Start Your Day with a Quick, Energizing Superfood Breakfast

This entry was posted on Feb 25, 2013 by Charlotte Bell.

Superfood Breakfast:  No More Oatmeal Fatigue

I stopped eating meat in 1978 and haven’t looked back. The truth is, I never liked meat. My body doesn’t digest it well. I won’t go into detail, but I’ll just say that I felt exhausted, heavy and had constant stomach aches when I ate meat as a child. When I stopped eating meat, those symptoms went away almost instantaneously.

For 15 years I was vegan, and am mostly so now. I added a few eggs back into my diet about 12 years ago on the advice of my acupuncturist, and still eat them once or twice a week. I also enjoy a little goat cheese and yogurt now and then, but I stay away from bovine products. My diet feels good to me, but breakfast has always been a grey area.

Breaking Your Nightly Fast

Common wisdom says that breakfast is the most important meal of the day. There’s pretty much universal agreement on this; I really haven’t been able to find any information to the contrary. Breakfast kick starts your energy for the day and increases your metabolic rate so that you burn calories more efficiently. What you eat for breakfast sets the tone for your day.

Traditional American breakfasts include a lot of protein—most of it animal protein. When I was vegan, I ate lots of hot grains in the morning instead. I loved the comforting, stick-to-your-ribs feel of a warm bowl of oatmeal, barley, rice or buckwheat, especially when you mix it with nuts, dried fruits and other treats. Problem was, within a half hour I was ready to go back to bed.

Oatmeal Fatigue

According to the Livestrong website, grains, but oatmeal in particular, can make you tired for several reasons. First, they raise your serotonin levels—serotonin is one of the neurotramsmitters that prepares us for sleep. Second, the website says, “If you suffer from reactive hypoglycemia, your body doesn’t process carbohydrates well. Since oatmeal, a grain, contains carbohydrates, eating a bowl may raise your blood glucose levels quickly. Your body release large amounts of insulin to help cells absorb the glucose. Your blood sugar then falls rapidly, causing fatigue, shakiness, headache, difficulty thinking and tremors.” You can read more here.

When I started eating eggs again, breakfast no longer made me sleepy, but I really didn’t want to eat eggs more than a couple times a week. It wasn’t until recently that I found out about a quick, vegan, high-protein, superfood breakfast “gruel” that satisfies me for hours. It includes hemp, chia and flax seeds—superfoods that are high in protein and omega-3s. You can read more about their benefits here.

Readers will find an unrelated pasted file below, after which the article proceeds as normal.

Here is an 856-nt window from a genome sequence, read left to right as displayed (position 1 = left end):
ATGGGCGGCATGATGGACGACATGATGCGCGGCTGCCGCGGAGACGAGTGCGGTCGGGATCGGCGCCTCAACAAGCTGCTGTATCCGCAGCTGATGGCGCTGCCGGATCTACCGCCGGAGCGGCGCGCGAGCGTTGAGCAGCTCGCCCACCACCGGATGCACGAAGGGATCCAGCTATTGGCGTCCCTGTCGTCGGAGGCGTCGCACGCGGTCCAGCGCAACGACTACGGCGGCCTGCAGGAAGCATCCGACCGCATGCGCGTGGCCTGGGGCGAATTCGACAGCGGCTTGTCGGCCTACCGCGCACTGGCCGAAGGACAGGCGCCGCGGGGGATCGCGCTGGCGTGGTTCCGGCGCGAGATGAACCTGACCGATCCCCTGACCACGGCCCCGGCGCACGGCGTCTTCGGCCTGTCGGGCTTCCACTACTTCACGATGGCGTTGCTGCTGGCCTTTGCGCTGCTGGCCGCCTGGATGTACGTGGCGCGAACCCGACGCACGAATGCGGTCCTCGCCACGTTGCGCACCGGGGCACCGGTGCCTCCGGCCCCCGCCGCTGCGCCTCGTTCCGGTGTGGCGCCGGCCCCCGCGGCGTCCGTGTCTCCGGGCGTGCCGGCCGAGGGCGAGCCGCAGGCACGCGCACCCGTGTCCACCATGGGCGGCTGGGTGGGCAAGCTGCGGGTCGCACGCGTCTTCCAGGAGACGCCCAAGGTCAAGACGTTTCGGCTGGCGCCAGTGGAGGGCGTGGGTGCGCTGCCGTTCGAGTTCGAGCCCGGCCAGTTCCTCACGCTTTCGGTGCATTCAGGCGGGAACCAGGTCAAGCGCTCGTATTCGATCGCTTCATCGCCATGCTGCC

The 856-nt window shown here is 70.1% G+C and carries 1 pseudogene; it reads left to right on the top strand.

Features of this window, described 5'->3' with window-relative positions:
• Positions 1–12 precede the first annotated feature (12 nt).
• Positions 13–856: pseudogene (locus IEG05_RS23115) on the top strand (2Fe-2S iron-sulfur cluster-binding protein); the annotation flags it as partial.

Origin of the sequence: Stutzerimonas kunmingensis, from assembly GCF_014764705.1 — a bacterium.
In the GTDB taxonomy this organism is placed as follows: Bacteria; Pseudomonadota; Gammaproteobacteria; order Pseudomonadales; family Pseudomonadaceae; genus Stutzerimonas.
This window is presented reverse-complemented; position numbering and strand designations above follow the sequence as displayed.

This recipe originates with my doctor, Todd Mangum, M.D., of Web of Life Wellness Center. I actually learned it from a mutual friend, so it may vary somewhat from Dr. Todd’s recipe, but this is how I make it:

Superfood Breakfast Gruel


  • 2 T hemp seeds
  • 2 T chia seeds
  • 1 T goji berries
  • 1 T ground flax seeds
  • 1 scoop protein powder (I like Garden of Life Raw Protein powder.)
  • hot water

Combine all the ingredients in a bowl and stir in hot water. You will probably need more water than you think because the ingredients absorb the water and can turn sludgy. You can always add more water if this happens. I also like to sprinkle in other things, depending on what I have on hand. Here are a few additions that can spice it up:

  • a little cinnamon or nutmeg
  • a chopped apple or pear
  • some goat yogurt or homemade cashew milk
  • roasted nuts or seeds such as pumpkin, sesame or sunflower
  • applesauce (I use quince jam and quince sauce I made and canned a few months ago when my quince tree was pumping out fruit.)

I love this breakfast because it takes almost no time to prepare; tastes great; has that stick-to-your-ribs, comfort-food quality I love about cooked grains; and it completely satisfies my hunger for hours without making me at all sleepy.

Try it out and send us your suggestions for tasty variations!

About Charlotte Bell
Charlotte Bell discovered yoga in 1982 and began teaching in 1986. Charlotte is the author of Mindful Yoga, Mindful Life: A Guide for Everyday Practice and Yoga for Meditators, both published by Rodmell Press. Her third book is titled Hip-Healthy Asana: The Yoga Practitioner’s Guide to Protecting the Hips and Avoiding SI Joint Pain (Shambhala Publications). She writes a monthly column for CATALYST Magazine and serves as editor for Yoga U Online. Charlotte is a founding board member for GreenTREE Yoga, a non-profit that brings yoga to underserved populations. A lifelong musician, Charlotte plays oboe and English horn in the Salt Lake Symphony and folk sextet Red Rock Rondo, whose DVD won two Emmy awards in 2010.

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